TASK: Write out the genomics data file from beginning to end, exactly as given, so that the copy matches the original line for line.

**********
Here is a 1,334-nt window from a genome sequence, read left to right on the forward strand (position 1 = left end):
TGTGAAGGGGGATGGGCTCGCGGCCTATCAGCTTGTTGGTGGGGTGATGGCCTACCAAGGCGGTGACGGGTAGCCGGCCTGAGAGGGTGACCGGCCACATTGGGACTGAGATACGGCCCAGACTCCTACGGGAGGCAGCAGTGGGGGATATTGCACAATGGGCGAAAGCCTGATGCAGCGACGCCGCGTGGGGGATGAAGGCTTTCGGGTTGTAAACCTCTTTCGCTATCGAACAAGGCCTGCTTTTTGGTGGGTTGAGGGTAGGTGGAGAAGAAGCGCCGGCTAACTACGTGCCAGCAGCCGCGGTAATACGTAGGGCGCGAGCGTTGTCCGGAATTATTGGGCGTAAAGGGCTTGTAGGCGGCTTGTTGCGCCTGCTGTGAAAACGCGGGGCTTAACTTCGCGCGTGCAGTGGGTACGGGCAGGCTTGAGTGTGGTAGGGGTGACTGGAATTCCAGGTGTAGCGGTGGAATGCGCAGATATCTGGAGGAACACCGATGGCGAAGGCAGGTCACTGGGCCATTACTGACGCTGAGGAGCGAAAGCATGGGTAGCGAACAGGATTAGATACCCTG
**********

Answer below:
Here is a 1,334-nt window from a genome sequence, read left to right on the forward strand (position 1 = left end):
TGTGAAGGGGGATGGGCTCGCGGCCTATCAGCTTGTTGGTGGGGTGATGGCCTACCAAGGCGGTGACGGGTAGCCGGCCTGAGAGGGTGACCGGCCACATTGGGACTGAGATACGGCCCAGACTCCTACGGGAGGCAGCAGTGGGGGATATTGCACAATGGGCGAAAGCCTGATGCAGCGACGCCGCGTGGGGGATGAAGGCTTTCGGGTTGTAAACCTCTTTCGCTATCGAACAAGGCCTGCTTTTTGGTGGGTTGAGGGTAGGTGGAGAAGAAGCGCCGGCTAACTACGTGCCAGCAGCCGCGGTAATACGTAGGGCGCGAGCGTTGTCCGGAATTATTGGGCGTAAAGGGCTTGTAGGCGGCTTGTTGCGCCTGCTGTGAAAACGCGGGGCTTAACTTCGCGCGTGCAGTGGGTACGGGCAGGCTTGAGTGTGGTAGGGGTGACTGGAATTCCAGGTGTAGCGGTGGAATGCGCAGATATCTGGAGGAACACCGATGGCGAAGGCAGGTCACTGGGCCATTACTGACGCTGAGGAGCGAAAGCATGGGTAGCGAACAGGATTAGATACCCTG